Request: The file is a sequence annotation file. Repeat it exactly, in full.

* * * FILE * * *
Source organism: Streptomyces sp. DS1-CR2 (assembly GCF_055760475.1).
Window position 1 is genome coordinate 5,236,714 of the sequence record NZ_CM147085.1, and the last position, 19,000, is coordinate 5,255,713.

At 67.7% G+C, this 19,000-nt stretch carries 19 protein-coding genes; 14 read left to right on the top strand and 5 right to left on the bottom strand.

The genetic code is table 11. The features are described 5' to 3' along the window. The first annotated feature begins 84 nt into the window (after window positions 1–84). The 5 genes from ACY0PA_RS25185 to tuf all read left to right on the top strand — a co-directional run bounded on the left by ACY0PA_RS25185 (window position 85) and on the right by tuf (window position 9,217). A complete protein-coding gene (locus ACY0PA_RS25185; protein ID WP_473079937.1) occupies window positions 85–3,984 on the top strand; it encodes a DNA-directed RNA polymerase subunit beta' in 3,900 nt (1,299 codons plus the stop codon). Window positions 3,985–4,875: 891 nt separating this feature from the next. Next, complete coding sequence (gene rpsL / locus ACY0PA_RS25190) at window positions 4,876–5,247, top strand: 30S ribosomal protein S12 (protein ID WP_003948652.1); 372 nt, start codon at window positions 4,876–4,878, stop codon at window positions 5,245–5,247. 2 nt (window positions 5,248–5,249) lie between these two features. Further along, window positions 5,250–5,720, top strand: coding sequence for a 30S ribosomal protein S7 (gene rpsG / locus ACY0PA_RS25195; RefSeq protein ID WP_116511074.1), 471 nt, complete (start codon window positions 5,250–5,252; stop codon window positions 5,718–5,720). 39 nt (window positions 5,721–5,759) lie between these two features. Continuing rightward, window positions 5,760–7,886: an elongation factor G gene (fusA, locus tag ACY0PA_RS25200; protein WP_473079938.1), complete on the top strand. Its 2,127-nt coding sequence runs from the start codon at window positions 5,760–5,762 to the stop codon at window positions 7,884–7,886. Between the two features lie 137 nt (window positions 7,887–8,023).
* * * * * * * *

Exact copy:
Source organism: Streptomyces sp. DS1-CR2 (assembly GCF_055760475.1).
Window position 1 is genome coordinate 5,236,714 of the sequence record NZ_CM147085.1, and the last position, 19,000, is coordinate 5,255,713.

At 67.7% G+C, this 19,000-nt stretch carries 19 protein-coding genes; 14 read left to right on the top strand and 5 right to left on the bottom strand.

The genetic code is table 11. The features are described 5' to 3' along the window. The first annotated feature begins 84 nt into the window (after window positions 1–84). The 5 genes from ACY0PA_RS25185 to tuf all read left to right on the top strand — a co-directional run bounded on the left by ACY0PA_RS25185 (window position 85) and on the right by tuf (window position 9,217). A complete protein-coding gene (locus ACY0PA_RS25185; protein ID WP_473079937.1) occupies window positions 85–3,984 on the top strand; it encodes a DNA-directed RNA polymerase subunit beta' in 3,900 nt (1,299 codons plus the stop codon). Window positions 3,985–4,875: 891 nt separating this feature from the next. Next, complete coding sequence (gene rpsL / locus ACY0PA_RS25190) at window positions 4,876–5,247, top strand: 30S ribosomal protein S12 (protein ID WP_003948652.1); 372 nt, start codon at window positions 4,876–4,878, stop codon at window positions 5,245–5,247. 2 nt (window positions 5,248–5,249) lie between these two features. Further along, window positions 5,250–5,720, top strand: coding sequence for a 30S ribosomal protein S7 (gene rpsG / locus ACY0PA_RS25195; RefSeq protein ID WP_116511074.1), 471 nt, complete (start codon window positions 5,250–5,252; stop codon window positions 5,718–5,720). 39 nt (window positions 5,721–5,759) lie between these two features. Continuing rightward, window positions 5,760–7,886: an elongation factor G gene (fusA, locus tag ACY0PA_RS25200; protein WP_473079938.1), complete on the top strand. Its 2,127-nt coding sequence runs from the start codon at window positions 5,760–5,762 to the stop codon at window positions 7,884–7,886. Between the two features lie 137 nt (window positions 7,887–8,023).